The Epistle to Philemon
John Mitchell, Cardiff
The Epistle to Philemon can be viewed analytically in the following way:
The Epistle was written at the same time as the letter to the Colossians, namely, AD 62.
Onesimus, a slave of Philemon who was a prominent member of the assembly at Colossae, v. 2, had in some way, probably by robbery, v. 18, wronged his master. This runaway slave came in contact with the apostle Paul who was a prisoner in Rome and the result was that Onesimus was converted to Christ. For some short time it appears Onesimus rendered some service to Paul, vv. 11-13, but the apostle felt he should return to Philemon and hence the writing of the letter.
The Reason for Writing
Paul desires Philemon to receive and forgive Onesimus and reinstate him on an entirely new plane, v. 16. Paul bases his appeal on Philemon's grace and love, vv. 5-9, and although he hints at his right of request, vv. 19-21, Paul uses the language of one beseeching, vv. 3-10. The apostle shows careful reasoning by mentioning his own circumstances, v. 9, and the hope of visiting Philemon shortly, v. 22. The letter is, of course, a personal note and has not in mind the teaching of doctrine.
The Epistle can be viewed
Personally-showing Paul's fine character.
Providentially-God behind and over all.
Practically-high principle-the test of brotherhood and hospitality.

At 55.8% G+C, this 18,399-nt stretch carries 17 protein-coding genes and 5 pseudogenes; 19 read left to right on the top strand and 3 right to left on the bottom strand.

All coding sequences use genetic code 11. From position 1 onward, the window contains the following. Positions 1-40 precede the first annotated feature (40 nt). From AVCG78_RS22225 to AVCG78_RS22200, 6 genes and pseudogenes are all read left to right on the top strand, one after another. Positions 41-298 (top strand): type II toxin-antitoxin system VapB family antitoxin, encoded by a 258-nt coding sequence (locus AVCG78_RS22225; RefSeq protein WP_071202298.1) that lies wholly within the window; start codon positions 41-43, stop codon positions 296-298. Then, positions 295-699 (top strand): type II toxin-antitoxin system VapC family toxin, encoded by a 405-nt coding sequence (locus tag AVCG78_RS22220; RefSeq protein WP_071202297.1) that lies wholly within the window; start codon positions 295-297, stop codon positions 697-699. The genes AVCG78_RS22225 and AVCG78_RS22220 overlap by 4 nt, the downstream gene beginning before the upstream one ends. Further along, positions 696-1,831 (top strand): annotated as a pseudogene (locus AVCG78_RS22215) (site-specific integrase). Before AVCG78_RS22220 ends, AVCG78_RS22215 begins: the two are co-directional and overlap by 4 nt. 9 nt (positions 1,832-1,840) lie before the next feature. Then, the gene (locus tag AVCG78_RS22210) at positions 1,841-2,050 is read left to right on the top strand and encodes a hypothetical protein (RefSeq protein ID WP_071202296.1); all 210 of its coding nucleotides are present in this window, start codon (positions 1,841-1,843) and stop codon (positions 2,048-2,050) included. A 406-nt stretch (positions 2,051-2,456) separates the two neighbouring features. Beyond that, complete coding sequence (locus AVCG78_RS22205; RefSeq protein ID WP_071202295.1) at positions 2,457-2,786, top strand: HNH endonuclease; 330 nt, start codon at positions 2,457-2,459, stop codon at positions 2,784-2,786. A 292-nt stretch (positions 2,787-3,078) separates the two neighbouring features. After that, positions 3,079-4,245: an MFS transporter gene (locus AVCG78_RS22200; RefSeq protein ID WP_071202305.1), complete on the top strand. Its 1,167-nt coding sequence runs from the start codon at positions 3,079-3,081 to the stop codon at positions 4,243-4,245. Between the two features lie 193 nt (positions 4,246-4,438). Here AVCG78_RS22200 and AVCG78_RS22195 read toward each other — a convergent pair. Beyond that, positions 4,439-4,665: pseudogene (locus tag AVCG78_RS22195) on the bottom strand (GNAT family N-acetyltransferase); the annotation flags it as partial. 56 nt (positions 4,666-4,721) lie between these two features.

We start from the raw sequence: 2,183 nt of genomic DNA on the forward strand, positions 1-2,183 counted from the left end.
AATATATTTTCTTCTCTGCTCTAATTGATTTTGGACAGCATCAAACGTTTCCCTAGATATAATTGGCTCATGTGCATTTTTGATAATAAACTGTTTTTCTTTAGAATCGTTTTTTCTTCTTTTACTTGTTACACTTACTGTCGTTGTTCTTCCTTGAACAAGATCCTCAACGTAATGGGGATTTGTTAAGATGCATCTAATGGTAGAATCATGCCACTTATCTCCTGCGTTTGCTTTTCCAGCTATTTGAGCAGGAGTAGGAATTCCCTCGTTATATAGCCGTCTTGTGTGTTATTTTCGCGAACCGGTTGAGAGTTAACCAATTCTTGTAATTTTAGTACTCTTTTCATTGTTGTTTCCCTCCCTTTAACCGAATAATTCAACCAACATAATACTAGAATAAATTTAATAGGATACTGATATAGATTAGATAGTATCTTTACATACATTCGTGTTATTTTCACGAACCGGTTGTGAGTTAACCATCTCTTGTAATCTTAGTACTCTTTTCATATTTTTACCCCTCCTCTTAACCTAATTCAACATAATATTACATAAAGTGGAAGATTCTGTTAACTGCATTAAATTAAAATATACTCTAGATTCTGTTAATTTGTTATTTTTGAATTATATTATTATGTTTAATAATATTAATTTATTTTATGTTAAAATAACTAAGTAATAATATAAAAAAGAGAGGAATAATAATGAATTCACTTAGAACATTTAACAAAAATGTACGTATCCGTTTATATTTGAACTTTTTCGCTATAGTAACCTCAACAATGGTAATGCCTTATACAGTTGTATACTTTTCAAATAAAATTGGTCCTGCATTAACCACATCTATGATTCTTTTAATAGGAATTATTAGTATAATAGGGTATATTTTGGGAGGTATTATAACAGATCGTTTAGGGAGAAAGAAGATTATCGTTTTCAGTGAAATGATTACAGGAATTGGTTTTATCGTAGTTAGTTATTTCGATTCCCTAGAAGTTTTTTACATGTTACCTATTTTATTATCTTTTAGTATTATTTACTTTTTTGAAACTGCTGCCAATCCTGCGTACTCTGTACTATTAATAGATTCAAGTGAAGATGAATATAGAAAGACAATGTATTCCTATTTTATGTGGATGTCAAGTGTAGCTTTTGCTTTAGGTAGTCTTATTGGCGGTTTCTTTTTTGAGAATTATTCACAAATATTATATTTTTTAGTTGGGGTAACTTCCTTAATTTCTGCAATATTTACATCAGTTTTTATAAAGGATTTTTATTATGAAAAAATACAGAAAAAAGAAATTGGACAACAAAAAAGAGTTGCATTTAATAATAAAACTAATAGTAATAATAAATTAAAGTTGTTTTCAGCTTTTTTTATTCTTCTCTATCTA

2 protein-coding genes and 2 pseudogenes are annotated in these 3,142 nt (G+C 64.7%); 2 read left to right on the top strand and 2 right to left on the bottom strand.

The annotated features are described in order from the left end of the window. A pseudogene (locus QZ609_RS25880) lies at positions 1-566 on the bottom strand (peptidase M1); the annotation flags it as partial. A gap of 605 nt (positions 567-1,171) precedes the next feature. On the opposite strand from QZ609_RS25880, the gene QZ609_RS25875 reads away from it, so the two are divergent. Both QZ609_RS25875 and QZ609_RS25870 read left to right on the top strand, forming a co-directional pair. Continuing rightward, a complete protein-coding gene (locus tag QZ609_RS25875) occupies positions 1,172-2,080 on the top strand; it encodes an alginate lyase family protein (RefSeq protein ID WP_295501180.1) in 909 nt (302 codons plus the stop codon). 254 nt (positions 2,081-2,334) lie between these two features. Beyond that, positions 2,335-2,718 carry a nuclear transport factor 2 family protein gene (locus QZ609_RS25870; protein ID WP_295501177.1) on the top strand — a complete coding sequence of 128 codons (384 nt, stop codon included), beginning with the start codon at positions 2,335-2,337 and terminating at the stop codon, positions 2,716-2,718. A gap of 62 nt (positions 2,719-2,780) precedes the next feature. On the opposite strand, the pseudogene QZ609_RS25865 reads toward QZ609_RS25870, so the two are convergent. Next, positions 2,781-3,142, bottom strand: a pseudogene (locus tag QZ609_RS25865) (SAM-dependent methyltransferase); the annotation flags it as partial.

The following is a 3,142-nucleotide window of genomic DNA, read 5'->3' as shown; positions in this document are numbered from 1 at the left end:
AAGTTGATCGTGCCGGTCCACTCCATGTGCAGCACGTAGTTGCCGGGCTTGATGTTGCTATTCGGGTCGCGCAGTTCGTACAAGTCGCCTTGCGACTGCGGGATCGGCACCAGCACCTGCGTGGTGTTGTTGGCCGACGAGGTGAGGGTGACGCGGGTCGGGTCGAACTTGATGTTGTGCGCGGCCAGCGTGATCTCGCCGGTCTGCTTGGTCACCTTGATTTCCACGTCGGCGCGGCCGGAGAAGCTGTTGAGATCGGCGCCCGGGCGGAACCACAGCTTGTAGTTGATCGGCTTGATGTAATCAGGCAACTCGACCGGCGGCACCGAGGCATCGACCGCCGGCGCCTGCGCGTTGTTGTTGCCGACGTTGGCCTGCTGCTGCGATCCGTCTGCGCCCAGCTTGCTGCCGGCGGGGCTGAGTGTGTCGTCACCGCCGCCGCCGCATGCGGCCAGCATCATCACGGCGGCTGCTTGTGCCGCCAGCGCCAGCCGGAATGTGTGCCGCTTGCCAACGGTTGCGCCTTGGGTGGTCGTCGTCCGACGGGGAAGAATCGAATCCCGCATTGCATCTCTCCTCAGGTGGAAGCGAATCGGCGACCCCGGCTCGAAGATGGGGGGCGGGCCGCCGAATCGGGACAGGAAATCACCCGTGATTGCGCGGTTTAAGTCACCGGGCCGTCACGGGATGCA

Evangelically-Christ Jesus came into the world to save sinners, 1 Tim. 1. 15.
Socially-Christianity, in the ultimate, does away with slavery.
An analysis of the letter
1) Paul's introduction, vv. 1-3
The writer and readers, vv. 1 and 2
The benediction - i) to you ii) from Father and Son, v. 3.
2) Paul's commendation, vv. 4-7
Thanksgiving for Philemon's love, w. 4-6; The fact of it, w. 4-5;
The reason for it, v. 6; The purpose of it, v. 6.
Results of Philemon's love, v. 7.
Paul's joy because saints refreshed.
3) Paul's supplication, vv. 8-9
Paul's right-boldness, v. 8.
Paul's reasoning-love, v. 9.
4) Paul's intercession, vv. 10-14
a) The entreaty, w. 10-12
i) Beseeches, because begotten, v. 10.
ii) Past (unprofitable) and present (profitable), v. 11.
iii) I sent-you receive, v. 12
Do - receive
How - as myself.
b) The exercise, vv. 13-14
i) I would have retained but, v. 13
ii) not without your permission, v. 14.
5) The situation, w. 15-17
The way of providence, v. 15.
Progression-servant, above a servant, a brother beloved, v. 16.
Partnership, v. 17.
6) The basis of reception, vv. 18-21
I owe you, v. 18.
You owe me, v. 19,
Possibility of love, v. 20.
Expression of love (more than), v. 21.
7) Paul's expectation, v. 22
The hope of liberation
The request for accommodation
Realization-given unto you
8) Paul's conclusion, vv. 23-25
Fellow prisoner, v. 23 hence
Fellow labourers, v. 24
The blessing-the Biesser-the blessed, v. 25.